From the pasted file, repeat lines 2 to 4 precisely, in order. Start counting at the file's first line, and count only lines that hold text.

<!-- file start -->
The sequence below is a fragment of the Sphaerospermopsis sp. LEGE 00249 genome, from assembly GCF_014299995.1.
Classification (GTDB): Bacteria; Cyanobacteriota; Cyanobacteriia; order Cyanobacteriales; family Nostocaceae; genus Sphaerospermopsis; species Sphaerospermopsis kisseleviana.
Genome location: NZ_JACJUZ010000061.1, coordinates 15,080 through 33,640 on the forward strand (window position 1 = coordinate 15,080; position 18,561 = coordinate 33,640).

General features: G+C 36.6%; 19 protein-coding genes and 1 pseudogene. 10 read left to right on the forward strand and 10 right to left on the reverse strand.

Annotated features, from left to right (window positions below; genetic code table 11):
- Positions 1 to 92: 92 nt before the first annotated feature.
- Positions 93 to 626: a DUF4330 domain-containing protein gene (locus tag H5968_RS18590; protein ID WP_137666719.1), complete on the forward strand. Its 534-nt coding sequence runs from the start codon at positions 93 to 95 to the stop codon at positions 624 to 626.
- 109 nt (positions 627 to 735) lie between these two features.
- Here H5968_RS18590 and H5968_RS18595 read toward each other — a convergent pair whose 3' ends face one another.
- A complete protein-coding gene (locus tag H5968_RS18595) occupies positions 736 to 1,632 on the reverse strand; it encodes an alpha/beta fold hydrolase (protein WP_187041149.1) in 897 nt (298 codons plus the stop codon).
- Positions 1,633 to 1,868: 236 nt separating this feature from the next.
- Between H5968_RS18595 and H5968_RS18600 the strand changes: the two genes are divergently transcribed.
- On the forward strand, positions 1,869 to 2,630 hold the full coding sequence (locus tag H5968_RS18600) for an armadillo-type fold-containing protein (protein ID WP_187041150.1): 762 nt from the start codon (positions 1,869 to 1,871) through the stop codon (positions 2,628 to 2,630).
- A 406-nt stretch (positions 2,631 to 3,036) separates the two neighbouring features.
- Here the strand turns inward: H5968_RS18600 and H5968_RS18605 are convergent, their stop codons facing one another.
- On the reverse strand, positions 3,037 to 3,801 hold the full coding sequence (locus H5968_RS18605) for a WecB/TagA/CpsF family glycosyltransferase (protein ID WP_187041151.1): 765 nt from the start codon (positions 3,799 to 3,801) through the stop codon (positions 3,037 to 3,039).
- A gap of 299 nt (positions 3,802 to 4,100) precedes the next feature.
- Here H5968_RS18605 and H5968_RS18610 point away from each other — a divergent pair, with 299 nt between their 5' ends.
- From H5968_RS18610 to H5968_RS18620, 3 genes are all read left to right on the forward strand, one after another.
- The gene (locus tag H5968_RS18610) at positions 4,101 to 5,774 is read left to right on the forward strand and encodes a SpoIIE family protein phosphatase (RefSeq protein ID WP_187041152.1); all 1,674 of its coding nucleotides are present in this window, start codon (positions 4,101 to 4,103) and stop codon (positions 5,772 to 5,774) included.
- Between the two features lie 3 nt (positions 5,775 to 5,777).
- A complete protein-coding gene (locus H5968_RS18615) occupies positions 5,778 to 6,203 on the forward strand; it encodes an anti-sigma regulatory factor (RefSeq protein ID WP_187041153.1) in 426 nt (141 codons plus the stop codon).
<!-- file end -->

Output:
Classification (GTDB): Bacteria; Cyanobacteriota; Cyanobacteriia; order Cyanobacteriales; family Nostocaceae; genus Sphaerospermopsis; species Sphaerospermopsis kisseleviana.
Genome location: NZ_JACJUZ010000061.1, coordinates 15,080 through 33,640 on the forward strand (window position 1 = coordinate 15,080; position 18,561 = coordinate 33,640).

General features: G+C 36.6%; 19 protein-coding genes and 1 pseudogene. 10 read left to right on the forward strand and 10 right to left on the reverse strand.